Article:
It’s an eye-catching title, I’ll admit. But the links are quite real and further research may guide medicine in new directions of cancer prevention and treatment. It all starts in your gut microbiome, the totality of microorganisms–bacteria, viruses, protozoa, and fungi–present in your gastrointestinal (GI) tract, mouth to anus. Until recently, researchers and clinical physicians […]
Case Study: Tracy’s Eczema From Hell
She had wisely trimmed her fingernails to avoid injuring her own skin, but as she sat in my office she continuously rubbed one part of her body or another with the ball of her thumb in order to relieve the itching. Tracy was in her 20s and accompanied by her mother. Although I could see […]
Case Study: French Irritability Explained
Patti came to our offices with her daughter and she’d written “Everything hurts” on our patient intake form. As she rose from the waiting room chair, her face grimaced in pain. Patti was middle-aged and seriously overweight. If there’d ever been a spring in her step, it had vanished long ago. Patti said she’d been […]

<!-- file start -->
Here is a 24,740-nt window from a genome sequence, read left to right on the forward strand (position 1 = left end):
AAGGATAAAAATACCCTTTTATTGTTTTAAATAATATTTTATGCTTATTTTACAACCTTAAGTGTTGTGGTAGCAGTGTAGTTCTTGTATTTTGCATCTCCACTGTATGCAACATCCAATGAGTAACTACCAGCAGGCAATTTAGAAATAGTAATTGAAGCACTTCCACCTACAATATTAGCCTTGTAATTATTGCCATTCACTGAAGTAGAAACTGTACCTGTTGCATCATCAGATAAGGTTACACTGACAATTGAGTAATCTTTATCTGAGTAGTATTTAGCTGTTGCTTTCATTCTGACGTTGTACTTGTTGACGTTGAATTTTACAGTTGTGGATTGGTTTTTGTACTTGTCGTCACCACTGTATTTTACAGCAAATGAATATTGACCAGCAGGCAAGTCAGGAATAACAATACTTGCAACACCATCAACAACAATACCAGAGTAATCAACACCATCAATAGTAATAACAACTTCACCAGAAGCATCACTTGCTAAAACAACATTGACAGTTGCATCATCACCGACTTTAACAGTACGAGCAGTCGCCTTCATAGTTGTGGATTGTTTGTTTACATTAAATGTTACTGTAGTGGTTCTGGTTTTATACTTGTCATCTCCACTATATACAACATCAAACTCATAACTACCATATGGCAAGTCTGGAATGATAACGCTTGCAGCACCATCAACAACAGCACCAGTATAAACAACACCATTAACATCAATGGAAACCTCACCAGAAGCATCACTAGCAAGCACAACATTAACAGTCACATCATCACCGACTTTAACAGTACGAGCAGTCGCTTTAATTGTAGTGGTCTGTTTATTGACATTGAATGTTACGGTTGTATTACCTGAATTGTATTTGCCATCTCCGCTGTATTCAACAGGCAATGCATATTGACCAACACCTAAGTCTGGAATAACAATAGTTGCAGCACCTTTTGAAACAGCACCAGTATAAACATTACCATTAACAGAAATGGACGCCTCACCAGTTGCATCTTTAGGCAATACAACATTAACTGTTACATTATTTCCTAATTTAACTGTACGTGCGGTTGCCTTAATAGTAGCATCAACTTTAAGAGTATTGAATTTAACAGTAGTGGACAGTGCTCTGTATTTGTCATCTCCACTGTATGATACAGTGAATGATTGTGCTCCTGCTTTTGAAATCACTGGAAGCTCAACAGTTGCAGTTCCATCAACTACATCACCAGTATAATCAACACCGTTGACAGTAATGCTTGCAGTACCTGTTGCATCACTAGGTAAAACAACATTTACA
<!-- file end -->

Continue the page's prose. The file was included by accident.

Case Study: Why Is My Hair Falling Out?
Barbara was 30 and what she’d written on her WholeHealth Chicago form certainly didn’t match her appearance. On the first line, “My hair is falling out!” And on the second, “Tired!” Physically she looked healthy, but her face reflected a worried shadow. “I know it looks like I have a lot of hair,” she began, […]